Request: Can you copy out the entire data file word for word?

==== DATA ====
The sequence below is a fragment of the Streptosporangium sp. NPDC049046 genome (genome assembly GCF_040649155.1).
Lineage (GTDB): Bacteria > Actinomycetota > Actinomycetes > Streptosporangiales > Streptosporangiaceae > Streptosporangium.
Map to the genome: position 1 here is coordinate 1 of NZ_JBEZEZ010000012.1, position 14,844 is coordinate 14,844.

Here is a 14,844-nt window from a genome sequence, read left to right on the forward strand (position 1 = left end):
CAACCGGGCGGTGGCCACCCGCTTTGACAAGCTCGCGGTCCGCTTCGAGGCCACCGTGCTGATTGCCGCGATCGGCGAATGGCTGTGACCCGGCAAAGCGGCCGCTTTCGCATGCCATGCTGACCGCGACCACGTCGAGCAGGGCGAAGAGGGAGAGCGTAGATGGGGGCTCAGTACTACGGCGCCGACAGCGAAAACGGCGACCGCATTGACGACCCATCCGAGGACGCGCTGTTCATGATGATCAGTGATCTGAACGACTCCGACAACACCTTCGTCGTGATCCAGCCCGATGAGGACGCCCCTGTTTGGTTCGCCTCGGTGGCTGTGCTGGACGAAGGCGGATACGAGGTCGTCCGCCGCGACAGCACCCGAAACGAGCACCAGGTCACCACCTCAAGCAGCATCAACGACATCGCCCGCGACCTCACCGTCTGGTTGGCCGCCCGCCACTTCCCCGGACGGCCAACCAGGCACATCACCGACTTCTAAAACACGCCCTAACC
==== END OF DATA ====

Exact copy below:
The sequence below is a fragment of the Streptosporangium sp. NPDC049046 genome (genome assembly GCF_040649155.1).
Lineage (GTDB): Bacteria > Actinomycetota > Actinomycetes > Streptosporangiales > Streptosporangiaceae > Streptosporangium.
Map to the genome: position 1 here is coordinate 1 of NZ_JBEZEZ010000012.1, position 14,844 is coordinate 14,844.

Here is a 14,844-nt window from a genome sequence, read left to right on the forward strand (position 1 = left end):
CAACCGGGCGGTGGCCACCCGCTTTGACAAGCTCGCGGTCCGCTTCGAGGCCACCGTGCTGATTGCCGCGATCGGCGAATGGCTGTGACCCGGCAAAGCGGCCGCTTTCGCATGCCATGCTGACCGCGACCACGTCGAGCAGGGCGAAGAGGGAGAGCGTAGATGGGGGCTCAGTACTACGGCGCCGACAGCGAAAACGGCGACCGCATTGACGACCCATCCGAGGACGCGCTGTTCATGATGATCAGTGATCTGAACGACTCCGACAACACCTTCGTCGTGATCCAGCCCGATGAGGACGCCCCTGTTTGGTTCGCCTCGGTGGCTGTGCTGGACGAAGGCGGATACGAGGTCGTCCGCCGCGACAGCACCCGAAACGAGCACCAGGTCACCACCTCAAGCAGCATCAACGACATCGCCCGCGACCTCACCGTCTGGTTGGCCGCCCGCCACTTCCCCGGACGGCCAACCAGGCACATCACCGACTTCTAAAACACGCCCTAACC